Authors: Darrell Carvalho*, California State University, Long Beach - Department of Geography
Topics: Gender, Transportation Geography, Qualitative Research
Keywords: public transportation, gender, fear, street harassment, mobilities
Session Type: Interactive Short Paper
Start / End Time: 3:20 PM / 5:00 PM
Room: Studio 10, Marriott, 2nd Floor
Presentation File: No File Uploaded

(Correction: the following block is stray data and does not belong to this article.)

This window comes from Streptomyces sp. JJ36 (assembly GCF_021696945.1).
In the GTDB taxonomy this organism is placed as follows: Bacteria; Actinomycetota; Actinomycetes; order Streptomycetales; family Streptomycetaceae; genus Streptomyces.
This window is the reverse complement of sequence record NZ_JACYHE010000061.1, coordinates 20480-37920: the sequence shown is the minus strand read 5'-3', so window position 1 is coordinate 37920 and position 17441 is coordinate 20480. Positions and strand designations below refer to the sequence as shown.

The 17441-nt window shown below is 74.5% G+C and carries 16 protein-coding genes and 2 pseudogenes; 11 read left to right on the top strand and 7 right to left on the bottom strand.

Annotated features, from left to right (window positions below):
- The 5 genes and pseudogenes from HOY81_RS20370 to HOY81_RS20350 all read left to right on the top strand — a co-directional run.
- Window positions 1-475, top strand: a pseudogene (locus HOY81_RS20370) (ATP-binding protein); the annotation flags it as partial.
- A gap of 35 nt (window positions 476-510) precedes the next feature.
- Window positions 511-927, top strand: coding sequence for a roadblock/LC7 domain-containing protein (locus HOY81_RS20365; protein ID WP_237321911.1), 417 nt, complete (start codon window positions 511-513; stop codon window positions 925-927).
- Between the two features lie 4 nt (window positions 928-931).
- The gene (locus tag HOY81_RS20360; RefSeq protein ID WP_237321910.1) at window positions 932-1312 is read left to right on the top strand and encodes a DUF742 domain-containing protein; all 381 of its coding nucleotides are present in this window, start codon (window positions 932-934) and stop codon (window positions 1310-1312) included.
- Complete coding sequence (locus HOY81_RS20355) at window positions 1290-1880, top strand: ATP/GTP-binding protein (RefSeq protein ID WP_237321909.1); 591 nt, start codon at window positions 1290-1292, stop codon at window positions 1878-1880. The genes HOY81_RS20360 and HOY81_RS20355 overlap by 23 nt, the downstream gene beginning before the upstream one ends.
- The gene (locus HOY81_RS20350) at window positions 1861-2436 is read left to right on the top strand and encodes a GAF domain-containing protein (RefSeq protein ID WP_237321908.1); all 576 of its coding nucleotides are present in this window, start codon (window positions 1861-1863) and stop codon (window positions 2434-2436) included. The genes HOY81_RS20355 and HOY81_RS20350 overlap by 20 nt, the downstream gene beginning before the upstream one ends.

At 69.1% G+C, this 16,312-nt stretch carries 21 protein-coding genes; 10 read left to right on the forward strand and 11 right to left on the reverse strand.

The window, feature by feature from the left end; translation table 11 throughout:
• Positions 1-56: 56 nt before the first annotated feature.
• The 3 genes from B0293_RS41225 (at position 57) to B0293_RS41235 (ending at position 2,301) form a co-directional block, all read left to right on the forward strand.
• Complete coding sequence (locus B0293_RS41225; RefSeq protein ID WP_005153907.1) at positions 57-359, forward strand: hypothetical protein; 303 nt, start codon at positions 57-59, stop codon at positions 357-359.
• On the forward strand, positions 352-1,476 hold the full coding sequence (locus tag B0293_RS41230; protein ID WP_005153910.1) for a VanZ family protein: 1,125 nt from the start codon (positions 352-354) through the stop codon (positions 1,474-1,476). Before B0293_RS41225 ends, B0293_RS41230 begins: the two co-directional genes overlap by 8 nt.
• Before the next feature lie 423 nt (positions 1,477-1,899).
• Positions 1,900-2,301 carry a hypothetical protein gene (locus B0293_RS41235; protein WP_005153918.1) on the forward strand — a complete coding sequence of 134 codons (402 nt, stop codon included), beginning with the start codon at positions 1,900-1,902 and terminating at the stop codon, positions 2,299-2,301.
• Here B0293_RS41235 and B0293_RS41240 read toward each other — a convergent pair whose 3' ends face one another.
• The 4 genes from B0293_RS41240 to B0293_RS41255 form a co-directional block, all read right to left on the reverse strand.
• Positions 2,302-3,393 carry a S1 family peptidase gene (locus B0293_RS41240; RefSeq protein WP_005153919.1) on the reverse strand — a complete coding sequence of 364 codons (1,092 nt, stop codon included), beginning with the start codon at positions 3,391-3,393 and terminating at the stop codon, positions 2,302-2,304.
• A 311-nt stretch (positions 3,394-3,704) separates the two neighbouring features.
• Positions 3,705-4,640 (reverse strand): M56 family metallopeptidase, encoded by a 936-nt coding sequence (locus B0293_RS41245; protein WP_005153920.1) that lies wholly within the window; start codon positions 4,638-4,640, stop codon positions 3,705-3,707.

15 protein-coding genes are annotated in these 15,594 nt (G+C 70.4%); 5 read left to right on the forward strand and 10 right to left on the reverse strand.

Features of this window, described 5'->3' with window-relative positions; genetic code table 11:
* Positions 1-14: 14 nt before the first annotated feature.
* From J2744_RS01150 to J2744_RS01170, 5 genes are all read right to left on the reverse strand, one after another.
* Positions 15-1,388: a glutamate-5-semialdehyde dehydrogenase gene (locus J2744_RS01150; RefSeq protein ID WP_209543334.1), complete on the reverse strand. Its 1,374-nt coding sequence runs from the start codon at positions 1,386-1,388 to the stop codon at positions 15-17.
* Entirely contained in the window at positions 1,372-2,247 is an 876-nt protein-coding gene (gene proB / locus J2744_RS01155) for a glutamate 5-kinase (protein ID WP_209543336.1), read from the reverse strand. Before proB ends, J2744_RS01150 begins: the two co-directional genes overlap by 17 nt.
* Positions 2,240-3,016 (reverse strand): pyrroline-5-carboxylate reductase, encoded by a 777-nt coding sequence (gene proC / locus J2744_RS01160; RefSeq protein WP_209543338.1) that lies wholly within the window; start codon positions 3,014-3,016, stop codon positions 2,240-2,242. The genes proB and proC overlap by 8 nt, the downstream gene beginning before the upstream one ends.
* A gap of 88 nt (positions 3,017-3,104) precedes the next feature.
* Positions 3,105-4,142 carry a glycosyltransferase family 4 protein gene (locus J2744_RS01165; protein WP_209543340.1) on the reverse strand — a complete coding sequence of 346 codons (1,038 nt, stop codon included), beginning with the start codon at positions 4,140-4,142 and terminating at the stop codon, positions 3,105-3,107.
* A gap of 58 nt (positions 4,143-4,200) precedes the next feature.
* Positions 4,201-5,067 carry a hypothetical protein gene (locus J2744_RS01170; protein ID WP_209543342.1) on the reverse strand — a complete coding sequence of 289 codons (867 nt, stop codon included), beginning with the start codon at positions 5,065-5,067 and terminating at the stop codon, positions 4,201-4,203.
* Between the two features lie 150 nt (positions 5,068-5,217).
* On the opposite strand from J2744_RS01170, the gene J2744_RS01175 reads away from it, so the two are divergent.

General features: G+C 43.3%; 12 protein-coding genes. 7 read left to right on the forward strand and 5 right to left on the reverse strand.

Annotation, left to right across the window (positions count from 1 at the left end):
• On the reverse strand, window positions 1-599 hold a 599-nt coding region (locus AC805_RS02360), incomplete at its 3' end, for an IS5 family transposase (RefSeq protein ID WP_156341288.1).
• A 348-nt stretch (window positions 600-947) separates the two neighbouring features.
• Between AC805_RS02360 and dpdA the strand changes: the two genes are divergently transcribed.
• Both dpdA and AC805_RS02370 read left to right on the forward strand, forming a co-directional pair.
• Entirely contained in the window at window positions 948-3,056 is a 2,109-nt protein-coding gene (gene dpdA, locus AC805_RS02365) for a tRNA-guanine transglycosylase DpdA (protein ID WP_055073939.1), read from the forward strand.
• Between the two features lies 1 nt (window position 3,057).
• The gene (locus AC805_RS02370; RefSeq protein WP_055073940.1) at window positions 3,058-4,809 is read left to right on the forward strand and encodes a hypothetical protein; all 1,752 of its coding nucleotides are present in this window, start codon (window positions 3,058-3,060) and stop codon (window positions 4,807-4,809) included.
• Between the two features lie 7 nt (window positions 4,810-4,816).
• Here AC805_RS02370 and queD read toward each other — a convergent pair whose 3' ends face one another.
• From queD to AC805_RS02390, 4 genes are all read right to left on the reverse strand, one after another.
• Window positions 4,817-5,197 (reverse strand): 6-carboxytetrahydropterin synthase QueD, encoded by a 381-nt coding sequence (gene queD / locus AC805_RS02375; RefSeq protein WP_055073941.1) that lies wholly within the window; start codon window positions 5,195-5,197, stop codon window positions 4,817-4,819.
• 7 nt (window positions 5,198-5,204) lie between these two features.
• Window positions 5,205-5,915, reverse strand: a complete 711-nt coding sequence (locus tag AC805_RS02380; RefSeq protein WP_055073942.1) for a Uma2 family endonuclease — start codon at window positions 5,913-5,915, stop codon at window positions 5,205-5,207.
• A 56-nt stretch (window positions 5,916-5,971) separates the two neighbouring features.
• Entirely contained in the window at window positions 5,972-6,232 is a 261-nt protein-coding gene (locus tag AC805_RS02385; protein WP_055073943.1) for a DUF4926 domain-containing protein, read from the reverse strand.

This thesis research seeks to be an analysis of personal experiences of fear amongst regular commuters on the Blue Line Metro light-rail that connects the cities of Long Beach and Los Angeles, California. The primary focus is on the lived experiences of cis and transgender women and femme non-binary individuals who rely on the Blue Line for regular mobility. The research will be conducted through a series of semi-structured in-person and web-mediated interviews of participants who identify as women or femme non-binary, who depend on riding the Blue Line for regular mobility, and who have experienced or witnessed gender-based street harassment while utilizing the Blue Line. Data analysis will be informed by an emphasis on intersecting forms of identity and marginalization, fear, and rider perceptions of current formal efforts to curb harassment and insecurity. I expect to find that leveraging an intersectional analytic framework in interpreting these experiences will reveal stories of fear in public space, limitation of mobility, and discontent with the current top-down approaches used to police or counteract street harassment both generally, and in the specific context of the Blue Line. Findings from this research will contribute to emerging debates that argue in favor of writing these stories into the scholarly literature to advance the development of nuanced theories and practices rooted in lived experiences, while challenging theories and practices which have proven ineffective or harmful to communities subjected to harassment and marginalization.